If for no other reason than to focus our sense of outrage on one simple target rather than keep on with this societal splintering:
During the campaign, Obama was never shy about his promise to undo the Bush tax policies. But it was easy to ignore his occasional lapses into populist rhetoric and focus on his intense intelligence and Ivy League education. Now, in the wake of the crisis, Wall Street’s politics are shifting rightward. “All the rich people I know took George Bush for granted,” says an analyst at a midtown hedge fund. “I’m a Democrat, but I agree with Rush Limbaugh on a lot of this stuff,” rails the wife of a former AIG executive.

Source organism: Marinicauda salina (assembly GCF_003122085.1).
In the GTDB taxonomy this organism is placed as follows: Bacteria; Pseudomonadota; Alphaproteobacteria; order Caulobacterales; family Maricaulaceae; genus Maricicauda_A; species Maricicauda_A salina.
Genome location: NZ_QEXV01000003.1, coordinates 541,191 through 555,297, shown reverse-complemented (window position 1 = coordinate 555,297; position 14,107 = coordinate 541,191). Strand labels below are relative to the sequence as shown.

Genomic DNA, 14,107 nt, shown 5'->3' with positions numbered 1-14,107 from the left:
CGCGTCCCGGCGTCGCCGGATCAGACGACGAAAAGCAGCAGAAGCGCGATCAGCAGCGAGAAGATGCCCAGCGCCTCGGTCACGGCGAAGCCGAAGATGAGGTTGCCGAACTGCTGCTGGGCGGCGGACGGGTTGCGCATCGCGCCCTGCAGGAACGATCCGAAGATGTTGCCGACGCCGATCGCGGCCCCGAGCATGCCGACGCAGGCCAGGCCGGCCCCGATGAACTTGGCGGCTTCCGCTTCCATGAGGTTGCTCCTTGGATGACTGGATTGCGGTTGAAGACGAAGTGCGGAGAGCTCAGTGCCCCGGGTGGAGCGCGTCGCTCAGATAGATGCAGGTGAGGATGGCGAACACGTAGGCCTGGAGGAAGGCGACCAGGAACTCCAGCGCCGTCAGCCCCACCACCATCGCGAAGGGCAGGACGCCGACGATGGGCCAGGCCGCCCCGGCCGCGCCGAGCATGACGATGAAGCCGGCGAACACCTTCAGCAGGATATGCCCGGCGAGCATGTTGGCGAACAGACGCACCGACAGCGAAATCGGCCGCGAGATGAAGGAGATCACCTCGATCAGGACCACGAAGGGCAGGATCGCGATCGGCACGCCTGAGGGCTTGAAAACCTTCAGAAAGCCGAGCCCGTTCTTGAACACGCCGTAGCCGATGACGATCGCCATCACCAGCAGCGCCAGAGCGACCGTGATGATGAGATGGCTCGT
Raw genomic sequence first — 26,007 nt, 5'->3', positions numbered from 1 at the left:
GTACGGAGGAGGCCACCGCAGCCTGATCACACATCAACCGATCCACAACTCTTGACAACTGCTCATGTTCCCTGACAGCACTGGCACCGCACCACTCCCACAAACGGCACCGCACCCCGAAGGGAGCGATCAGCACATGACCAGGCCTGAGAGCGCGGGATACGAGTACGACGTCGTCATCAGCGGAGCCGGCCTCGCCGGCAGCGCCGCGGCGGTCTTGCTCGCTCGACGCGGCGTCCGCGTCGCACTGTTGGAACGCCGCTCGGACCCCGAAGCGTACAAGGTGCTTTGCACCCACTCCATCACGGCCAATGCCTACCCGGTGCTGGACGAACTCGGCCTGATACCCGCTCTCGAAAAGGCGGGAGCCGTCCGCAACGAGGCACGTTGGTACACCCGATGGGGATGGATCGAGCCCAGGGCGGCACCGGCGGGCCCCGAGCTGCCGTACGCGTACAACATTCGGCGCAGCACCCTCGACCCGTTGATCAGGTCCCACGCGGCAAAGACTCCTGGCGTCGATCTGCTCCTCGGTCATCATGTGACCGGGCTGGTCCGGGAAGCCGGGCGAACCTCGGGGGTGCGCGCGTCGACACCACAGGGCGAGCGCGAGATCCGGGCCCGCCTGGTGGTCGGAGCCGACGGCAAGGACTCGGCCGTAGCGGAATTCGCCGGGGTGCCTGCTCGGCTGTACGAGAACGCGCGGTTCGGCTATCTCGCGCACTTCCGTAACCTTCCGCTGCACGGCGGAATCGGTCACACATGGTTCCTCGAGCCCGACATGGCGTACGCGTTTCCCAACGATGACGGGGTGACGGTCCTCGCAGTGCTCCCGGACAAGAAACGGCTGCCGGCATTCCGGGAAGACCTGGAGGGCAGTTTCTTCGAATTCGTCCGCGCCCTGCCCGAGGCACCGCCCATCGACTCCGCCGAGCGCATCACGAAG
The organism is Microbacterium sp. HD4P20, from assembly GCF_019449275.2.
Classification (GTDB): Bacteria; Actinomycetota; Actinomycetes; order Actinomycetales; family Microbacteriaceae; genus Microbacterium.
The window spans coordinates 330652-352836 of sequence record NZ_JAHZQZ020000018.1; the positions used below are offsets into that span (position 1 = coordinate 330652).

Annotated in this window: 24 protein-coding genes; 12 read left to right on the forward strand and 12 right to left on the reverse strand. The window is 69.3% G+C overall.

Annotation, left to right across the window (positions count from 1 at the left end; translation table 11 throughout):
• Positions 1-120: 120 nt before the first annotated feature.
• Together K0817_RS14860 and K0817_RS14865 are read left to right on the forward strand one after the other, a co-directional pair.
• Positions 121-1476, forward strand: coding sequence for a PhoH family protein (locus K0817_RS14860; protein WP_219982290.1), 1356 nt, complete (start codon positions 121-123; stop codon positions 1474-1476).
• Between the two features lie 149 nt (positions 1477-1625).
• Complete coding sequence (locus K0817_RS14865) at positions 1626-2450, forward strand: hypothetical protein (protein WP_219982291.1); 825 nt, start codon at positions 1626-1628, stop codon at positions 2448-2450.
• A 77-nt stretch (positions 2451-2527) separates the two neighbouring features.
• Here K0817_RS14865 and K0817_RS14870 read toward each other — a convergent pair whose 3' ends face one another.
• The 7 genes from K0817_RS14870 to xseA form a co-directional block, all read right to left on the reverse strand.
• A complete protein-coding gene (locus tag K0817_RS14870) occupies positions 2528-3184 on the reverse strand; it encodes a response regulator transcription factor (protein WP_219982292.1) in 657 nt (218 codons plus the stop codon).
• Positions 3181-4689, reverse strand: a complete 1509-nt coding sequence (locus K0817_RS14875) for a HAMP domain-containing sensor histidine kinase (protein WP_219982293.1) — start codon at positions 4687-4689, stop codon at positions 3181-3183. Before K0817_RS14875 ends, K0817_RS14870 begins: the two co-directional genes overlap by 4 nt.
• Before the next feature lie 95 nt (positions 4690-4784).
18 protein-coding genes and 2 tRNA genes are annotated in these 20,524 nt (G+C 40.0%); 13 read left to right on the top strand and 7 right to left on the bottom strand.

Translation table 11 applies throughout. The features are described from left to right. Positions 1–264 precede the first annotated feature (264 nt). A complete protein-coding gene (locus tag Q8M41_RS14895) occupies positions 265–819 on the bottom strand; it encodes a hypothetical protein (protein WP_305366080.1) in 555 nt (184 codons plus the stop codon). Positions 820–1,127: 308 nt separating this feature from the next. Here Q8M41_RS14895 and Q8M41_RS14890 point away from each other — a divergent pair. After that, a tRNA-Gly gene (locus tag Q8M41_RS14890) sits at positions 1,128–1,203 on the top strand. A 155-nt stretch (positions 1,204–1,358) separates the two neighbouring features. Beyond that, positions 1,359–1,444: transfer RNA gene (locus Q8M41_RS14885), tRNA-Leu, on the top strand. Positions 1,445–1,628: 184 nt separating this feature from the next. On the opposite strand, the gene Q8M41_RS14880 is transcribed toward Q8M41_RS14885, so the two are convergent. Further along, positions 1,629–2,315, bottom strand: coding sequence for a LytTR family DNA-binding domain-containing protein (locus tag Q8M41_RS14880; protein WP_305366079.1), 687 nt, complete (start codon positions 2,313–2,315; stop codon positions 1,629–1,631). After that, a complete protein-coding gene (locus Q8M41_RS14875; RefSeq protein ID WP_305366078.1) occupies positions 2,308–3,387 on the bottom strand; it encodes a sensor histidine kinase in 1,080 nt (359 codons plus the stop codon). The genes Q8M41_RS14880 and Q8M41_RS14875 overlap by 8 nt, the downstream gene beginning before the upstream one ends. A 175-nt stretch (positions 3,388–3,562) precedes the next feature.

The anger masks a deeper suspicion that Obama fundamentally doesn’t respect their place at the table. “I think he doesn’t have an appreciation for how hard it is to build these companies, the blood, sweat, and tears that goes into them,” says a senior executive from a failed Wall Street firm. “It’s just that he has no passion for it. He speaks dispassionately about the whole situation, except when he’s beating up on the Wall Street fat cats.”
. . .
There’s a vast woundedness now on Wall Street, which is hard to contemplate after the period of triumphalism so recently ended. In this conversation about money, there’s a lot to work through. Just months ago, the masses kept what anger they had to themselves, and the bankers were close-lipped about what they thought they were owed by society. There wasn’t much of a dialogue about the haves and have-nots and who was entitled to what. For the privileged, it was a lot more comfortable when things remained unspoken. Almost more than the loss of money, they are concerned with the loss of status and pride.